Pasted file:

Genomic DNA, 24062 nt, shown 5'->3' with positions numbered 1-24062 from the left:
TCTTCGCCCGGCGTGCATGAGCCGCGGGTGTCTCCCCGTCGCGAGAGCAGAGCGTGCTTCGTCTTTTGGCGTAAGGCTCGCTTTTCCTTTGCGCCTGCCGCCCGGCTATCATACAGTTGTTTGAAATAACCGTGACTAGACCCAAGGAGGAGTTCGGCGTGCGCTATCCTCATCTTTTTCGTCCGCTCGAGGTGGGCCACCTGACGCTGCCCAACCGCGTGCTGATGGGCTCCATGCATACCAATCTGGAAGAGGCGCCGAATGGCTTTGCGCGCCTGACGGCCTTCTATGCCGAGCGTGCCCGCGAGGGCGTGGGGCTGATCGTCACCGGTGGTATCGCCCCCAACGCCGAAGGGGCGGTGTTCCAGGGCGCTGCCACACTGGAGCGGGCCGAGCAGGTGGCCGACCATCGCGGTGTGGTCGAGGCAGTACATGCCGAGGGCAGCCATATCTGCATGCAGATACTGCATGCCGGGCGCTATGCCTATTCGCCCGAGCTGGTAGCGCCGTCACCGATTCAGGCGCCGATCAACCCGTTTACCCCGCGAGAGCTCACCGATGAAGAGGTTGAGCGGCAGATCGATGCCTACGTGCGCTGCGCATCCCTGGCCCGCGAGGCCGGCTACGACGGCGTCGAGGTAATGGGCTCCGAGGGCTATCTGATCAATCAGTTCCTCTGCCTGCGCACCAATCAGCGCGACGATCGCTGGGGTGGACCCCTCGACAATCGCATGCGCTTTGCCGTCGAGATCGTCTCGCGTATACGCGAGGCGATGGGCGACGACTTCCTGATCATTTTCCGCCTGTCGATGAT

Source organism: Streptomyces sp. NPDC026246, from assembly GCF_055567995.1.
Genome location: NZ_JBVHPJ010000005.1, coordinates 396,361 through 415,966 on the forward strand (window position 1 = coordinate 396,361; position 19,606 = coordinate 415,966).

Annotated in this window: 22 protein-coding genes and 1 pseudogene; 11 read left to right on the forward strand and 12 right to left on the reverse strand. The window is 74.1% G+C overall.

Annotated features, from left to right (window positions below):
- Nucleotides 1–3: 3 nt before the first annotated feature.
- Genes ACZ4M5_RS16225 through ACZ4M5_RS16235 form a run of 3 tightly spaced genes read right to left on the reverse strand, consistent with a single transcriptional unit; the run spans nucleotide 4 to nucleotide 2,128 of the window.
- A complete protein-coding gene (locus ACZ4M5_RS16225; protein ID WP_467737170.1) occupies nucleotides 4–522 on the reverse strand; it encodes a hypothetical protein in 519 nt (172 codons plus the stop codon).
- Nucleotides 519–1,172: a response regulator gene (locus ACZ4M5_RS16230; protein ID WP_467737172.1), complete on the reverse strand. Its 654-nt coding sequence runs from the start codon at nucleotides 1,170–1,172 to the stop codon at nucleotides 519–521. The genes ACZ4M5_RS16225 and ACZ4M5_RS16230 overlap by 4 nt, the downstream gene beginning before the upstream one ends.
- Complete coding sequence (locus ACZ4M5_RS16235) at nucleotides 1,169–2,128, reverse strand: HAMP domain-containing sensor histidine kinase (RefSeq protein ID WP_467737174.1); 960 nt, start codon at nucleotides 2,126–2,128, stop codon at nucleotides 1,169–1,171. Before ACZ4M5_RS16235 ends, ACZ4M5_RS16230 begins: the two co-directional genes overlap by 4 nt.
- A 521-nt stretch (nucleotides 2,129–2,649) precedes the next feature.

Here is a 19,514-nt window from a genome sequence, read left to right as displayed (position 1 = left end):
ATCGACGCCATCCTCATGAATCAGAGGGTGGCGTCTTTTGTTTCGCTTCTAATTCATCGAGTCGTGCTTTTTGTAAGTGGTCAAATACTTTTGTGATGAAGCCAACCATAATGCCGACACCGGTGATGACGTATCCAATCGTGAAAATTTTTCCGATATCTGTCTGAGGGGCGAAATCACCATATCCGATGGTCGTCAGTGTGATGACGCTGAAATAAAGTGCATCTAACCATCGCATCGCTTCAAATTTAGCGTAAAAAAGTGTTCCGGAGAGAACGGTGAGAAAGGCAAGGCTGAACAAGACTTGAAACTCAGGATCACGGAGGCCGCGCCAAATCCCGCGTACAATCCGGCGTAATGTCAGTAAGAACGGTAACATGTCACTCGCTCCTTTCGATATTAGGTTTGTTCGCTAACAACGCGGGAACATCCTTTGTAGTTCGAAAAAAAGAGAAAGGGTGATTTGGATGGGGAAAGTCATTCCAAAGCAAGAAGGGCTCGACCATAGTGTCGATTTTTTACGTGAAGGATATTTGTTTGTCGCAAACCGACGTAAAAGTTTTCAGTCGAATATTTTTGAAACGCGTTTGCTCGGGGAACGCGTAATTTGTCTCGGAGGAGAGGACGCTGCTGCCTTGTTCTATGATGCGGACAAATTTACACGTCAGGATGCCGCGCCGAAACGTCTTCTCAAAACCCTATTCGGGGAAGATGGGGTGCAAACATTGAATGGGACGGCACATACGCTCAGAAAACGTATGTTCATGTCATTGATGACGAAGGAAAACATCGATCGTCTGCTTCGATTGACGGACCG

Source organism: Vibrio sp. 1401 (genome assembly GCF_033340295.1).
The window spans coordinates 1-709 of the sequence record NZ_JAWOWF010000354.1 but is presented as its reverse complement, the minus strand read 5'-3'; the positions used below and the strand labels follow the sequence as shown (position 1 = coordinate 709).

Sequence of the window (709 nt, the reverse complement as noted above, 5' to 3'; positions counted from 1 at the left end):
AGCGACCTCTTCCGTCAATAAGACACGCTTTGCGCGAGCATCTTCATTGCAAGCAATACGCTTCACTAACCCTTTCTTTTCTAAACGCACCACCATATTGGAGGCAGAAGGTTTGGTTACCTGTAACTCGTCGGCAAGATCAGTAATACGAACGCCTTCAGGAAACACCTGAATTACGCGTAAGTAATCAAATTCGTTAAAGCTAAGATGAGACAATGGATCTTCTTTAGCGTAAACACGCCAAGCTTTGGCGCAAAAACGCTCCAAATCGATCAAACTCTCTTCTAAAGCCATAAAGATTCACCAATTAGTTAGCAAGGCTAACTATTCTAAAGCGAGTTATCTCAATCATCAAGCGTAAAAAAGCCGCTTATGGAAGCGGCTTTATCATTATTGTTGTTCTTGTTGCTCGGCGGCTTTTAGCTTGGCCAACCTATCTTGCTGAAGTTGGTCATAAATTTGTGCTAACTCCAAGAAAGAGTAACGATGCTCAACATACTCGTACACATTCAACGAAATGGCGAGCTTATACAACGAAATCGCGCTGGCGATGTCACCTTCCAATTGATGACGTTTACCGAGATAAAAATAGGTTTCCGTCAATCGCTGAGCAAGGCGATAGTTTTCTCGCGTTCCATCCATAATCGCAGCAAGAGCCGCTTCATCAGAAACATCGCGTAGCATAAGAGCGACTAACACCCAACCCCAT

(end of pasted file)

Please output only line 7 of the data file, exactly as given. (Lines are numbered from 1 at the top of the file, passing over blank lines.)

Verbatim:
- Nucleotides 1–3: 3 nt before the first annotated feature.